Depicting this particular custom of making a wreath for the heads of her flock is the painting by Polish artist Józef Chełmonski (1849-1914) and titled Pasterka (Shepherdess).
You’re most likely to see a statue of him near rivers and bridges. He is known as the patron saint of water, bridges, and of farmers who have fields they want to protect against floods. He is often found near wells and springs, watching that they not dry out. He is also considered the patron saint of the drowning with his statue erected at sites of a drowning. Today, May 16, is the feast day of St. Jan Nepomucen. (Święty Jan Nepomucen).
Born in Nepomuc, Bohemia near Prague, St. John was and ardent minister who was murdered by King Wenceslaus IV when he refused to reveal what he had been told in confession. The king ordered that his hands and feet be bound and weighed down with rocks and thrown into from a bridge into the Vlatva River in Prague in the middle of the night. The year of his death was 1393. The cult of St. John Nepomucen began to spread in Prague soon after his tragic death.
In 1638, even before his beatification, a statue of St. John Nepomucen was erected on the Charles Bridge in Prague. The figure depicts the saint standing in priest’s clothes consisting of a cassock, surplice and stole, his head covered with a traditional priest’s biret and a nimbus of five stars surrounding the head. In one arm he cradles a crucifix and in the other holds a palm, the traditional symbol of martyrdom. It is this image that is the most widely reproduced of St. John Nepomucen throughout all of Poland .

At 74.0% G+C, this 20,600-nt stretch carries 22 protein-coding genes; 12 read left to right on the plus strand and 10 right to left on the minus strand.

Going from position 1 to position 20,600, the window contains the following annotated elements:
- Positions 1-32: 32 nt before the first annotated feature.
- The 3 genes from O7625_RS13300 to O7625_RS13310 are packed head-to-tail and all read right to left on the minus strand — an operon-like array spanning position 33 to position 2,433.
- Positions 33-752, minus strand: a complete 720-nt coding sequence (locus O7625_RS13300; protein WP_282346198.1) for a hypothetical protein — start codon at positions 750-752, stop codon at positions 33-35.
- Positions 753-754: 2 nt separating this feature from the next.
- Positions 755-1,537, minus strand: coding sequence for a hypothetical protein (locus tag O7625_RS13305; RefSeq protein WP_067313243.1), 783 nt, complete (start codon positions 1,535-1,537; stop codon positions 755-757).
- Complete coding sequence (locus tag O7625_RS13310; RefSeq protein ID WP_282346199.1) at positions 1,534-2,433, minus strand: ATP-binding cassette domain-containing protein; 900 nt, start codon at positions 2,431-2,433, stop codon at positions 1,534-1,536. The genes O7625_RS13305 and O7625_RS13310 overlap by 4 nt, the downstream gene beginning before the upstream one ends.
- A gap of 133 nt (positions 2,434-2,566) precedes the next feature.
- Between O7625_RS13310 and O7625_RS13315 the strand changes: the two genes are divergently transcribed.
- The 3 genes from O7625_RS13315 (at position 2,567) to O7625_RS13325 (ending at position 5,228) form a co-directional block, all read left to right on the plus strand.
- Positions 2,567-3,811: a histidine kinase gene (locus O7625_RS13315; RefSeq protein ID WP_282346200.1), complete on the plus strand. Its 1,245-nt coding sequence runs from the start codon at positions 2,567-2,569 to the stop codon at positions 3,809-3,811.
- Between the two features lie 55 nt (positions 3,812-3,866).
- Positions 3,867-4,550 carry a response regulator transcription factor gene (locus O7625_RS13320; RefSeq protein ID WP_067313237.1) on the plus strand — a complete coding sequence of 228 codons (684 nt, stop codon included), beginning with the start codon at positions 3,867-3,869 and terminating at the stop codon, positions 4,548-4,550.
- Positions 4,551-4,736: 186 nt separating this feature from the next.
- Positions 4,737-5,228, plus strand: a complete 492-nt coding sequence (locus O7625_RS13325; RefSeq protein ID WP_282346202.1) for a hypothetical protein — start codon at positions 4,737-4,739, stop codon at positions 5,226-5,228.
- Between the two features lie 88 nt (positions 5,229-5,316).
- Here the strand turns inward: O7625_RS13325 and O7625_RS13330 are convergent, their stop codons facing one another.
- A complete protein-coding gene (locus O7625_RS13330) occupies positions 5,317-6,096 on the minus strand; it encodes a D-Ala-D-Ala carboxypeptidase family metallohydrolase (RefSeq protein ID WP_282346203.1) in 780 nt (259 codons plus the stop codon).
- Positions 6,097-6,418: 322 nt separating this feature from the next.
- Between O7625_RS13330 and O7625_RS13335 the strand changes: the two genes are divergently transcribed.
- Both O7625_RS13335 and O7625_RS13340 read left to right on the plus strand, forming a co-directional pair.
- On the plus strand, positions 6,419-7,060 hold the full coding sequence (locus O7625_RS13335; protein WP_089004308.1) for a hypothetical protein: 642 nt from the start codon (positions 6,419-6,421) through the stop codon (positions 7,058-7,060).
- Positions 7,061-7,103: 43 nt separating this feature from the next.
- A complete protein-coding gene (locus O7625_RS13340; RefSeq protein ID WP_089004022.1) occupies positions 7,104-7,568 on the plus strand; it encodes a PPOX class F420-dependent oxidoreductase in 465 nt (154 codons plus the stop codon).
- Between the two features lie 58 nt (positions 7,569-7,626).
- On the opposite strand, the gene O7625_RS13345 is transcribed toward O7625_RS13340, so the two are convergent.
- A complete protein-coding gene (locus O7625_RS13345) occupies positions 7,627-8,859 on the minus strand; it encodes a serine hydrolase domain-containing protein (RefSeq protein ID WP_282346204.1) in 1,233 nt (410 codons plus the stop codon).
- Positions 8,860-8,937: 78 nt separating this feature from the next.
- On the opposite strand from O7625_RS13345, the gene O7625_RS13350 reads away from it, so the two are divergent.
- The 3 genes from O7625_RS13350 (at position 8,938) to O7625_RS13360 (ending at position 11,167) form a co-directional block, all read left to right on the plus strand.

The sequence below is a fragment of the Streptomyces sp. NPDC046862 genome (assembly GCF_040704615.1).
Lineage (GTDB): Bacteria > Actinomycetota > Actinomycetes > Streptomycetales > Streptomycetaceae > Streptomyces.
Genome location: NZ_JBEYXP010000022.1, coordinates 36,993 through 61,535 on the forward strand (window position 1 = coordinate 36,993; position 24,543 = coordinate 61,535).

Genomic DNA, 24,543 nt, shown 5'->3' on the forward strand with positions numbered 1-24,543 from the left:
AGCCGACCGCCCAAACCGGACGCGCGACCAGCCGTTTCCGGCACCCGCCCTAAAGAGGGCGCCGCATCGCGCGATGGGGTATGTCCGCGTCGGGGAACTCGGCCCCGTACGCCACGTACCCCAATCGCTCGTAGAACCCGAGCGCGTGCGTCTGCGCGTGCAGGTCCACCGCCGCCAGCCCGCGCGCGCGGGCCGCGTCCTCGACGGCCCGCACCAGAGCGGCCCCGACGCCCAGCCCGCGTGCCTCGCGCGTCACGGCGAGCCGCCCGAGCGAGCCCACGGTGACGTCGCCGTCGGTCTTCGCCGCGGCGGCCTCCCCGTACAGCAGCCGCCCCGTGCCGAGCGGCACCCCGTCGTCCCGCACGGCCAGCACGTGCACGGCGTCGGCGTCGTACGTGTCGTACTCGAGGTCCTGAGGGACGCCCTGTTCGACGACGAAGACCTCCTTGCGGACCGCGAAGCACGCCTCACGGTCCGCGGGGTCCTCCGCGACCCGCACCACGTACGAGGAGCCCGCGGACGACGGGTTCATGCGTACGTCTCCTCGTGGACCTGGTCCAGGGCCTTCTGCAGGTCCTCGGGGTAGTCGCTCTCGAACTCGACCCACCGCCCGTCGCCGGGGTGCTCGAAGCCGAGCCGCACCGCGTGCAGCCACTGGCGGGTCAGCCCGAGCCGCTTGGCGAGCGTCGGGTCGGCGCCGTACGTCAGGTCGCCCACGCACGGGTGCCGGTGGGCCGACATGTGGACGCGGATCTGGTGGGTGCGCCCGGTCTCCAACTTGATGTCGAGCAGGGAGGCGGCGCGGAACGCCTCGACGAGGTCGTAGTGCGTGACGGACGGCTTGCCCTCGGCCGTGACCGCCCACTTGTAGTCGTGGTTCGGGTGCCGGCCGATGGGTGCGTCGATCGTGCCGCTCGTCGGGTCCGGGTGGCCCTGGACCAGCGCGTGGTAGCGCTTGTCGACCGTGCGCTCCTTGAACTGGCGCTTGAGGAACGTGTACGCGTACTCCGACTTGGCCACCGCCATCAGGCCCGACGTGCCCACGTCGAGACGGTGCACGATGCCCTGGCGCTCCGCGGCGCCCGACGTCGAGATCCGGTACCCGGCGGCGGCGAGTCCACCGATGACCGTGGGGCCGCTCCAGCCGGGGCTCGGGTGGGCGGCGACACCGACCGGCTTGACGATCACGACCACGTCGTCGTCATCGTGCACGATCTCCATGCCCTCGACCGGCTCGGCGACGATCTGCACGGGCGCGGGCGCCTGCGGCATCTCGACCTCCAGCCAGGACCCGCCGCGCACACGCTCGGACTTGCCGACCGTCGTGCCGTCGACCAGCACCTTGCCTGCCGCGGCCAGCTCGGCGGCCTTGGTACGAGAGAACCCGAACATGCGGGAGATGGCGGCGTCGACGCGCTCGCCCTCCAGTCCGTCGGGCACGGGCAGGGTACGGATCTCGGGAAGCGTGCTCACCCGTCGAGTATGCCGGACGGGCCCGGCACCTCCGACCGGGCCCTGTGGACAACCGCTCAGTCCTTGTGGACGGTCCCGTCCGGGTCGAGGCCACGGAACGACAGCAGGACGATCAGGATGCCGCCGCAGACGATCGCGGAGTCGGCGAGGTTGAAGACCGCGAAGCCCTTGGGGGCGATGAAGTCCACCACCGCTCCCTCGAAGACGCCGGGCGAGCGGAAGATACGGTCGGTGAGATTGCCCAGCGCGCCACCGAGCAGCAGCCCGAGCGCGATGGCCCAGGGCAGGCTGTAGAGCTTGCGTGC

The Jesuits promoted St. John Nepomucen throughout the known continents as the patron saint of a good confession. He is patron saint of confessors and those who wish to control their tongue from excessive talking so he is sometimes depicted with a finger against his lips in the traditional symbol of silence or sometimes holding a padlock. Sometimes he holds an open prayer book in both hands.
Considering the great number of shrines dedicated to this saint, it is clear he is much loved and venerated in Poland.
Top photo: Wikipedia. Lower photo: by author in Baranow Sandomierski, Poland
Although there are many various shapes symbolizing the cross, the most familiar to many of us is the Latin cross, the form on which Christ was crucified. When we look at the numerous roadside shrines and crosses across Poland’s landscape, we can sometimes see a cross with two horizontal cross pieces. Typically, the upper cross beam is shorter than the lower one but in Poland sometimes the two beams are the same length. This is called a Caravaca cross, called karawaka, in Polish.
These crosses, chiefly made of wood, but in later years, of metal, were usually erected at the beginning and end of the village or town with the faith that they would prevent the entrance of the “bad air” into the town and thus protect the inhabitants from contracting communicable diseases. The two-armed (sometimes, three armed) were also called krzyż choleryczny, or cholera crosses, referring to the cholera epidemics that raged through Poland, often decimating entire populations.